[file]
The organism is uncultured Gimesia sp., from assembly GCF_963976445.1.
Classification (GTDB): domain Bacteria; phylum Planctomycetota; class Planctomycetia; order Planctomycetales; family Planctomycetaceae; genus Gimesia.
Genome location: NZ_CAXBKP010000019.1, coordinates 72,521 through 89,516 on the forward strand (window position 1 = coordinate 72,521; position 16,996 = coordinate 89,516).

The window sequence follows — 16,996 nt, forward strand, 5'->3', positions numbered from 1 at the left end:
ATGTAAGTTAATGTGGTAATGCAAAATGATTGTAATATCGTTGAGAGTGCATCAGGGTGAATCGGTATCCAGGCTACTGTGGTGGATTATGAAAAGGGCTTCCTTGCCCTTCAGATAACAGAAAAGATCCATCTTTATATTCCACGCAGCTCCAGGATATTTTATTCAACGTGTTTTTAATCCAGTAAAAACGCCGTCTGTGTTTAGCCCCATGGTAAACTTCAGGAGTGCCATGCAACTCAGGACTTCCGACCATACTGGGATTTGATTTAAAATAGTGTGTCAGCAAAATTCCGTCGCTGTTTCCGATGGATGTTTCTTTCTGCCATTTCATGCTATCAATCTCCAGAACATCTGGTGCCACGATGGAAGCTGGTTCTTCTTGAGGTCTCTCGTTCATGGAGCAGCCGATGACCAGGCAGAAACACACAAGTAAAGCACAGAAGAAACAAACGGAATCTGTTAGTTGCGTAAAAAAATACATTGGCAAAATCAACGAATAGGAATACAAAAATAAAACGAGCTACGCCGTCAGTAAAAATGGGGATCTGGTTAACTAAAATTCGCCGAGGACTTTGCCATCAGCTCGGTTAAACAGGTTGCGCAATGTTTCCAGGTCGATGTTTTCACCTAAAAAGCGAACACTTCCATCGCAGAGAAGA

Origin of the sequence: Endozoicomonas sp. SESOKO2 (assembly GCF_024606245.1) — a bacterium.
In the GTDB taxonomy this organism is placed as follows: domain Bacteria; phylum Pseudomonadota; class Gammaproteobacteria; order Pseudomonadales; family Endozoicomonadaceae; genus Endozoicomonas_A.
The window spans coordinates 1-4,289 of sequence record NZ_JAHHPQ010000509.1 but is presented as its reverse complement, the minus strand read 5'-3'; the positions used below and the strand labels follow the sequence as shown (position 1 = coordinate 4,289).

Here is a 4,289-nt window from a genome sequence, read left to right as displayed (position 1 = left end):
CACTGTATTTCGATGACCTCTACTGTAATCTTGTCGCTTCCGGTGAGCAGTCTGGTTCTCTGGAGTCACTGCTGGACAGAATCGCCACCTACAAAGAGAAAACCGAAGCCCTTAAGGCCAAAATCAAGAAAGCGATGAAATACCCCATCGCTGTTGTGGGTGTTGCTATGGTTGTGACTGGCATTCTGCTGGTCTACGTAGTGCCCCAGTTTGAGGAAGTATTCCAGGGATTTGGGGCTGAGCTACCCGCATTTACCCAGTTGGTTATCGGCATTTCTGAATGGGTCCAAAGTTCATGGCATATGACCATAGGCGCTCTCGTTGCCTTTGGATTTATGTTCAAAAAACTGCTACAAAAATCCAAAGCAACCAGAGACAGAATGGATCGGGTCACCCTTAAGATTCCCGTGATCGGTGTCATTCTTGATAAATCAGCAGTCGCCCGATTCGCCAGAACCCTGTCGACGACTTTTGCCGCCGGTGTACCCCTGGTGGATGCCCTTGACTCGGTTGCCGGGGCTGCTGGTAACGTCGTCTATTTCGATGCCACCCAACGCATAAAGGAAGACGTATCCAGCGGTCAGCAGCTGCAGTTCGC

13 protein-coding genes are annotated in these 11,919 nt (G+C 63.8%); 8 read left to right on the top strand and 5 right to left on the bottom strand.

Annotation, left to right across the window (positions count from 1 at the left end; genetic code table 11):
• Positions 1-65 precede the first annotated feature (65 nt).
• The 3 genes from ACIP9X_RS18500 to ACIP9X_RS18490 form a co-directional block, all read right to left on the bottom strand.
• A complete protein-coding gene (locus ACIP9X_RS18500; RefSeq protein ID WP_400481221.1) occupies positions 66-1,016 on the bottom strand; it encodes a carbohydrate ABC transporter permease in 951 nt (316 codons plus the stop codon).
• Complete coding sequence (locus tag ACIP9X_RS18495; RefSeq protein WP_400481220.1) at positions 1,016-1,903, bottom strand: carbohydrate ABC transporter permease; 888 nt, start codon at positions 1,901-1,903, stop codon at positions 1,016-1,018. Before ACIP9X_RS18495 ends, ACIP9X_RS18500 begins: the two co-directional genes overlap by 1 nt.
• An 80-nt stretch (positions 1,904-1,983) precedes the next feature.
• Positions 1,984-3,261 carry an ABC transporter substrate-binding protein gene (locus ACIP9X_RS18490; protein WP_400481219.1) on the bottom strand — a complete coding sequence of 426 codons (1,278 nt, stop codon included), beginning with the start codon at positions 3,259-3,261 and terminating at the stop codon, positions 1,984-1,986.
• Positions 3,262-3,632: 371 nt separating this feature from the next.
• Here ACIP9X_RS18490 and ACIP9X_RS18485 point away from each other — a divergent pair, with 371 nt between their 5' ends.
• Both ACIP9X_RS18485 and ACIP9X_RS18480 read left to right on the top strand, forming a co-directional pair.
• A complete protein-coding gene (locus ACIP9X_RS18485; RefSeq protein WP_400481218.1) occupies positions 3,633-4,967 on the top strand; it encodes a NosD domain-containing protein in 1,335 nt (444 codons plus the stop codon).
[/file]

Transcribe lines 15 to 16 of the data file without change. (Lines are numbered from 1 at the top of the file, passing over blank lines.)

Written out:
• A complete protein-coding gene (locus ACIP9X_RS18500; RefSeq protein ID WP_400481221.1) occupies positions 66-1,016 on the bottom strand; it encodes a carbohydrate ABC transporter permease in 951 nt (316 codons plus the stop codon).
• Complete coding sequence (locus tag ACIP9X_RS18495; RefSeq protein WP_400481220.1) at positions 1,016-1,903, bottom strand: carbohydrate ABC transporter permease; 888 nt, start codon at positions 1,901-1,903, stop codon at positions 1,016-1,018. Before ACIP9X_RS18495 ends, ACIP9X_RS18500 begins: the two co-directional genes overlap by 1 nt.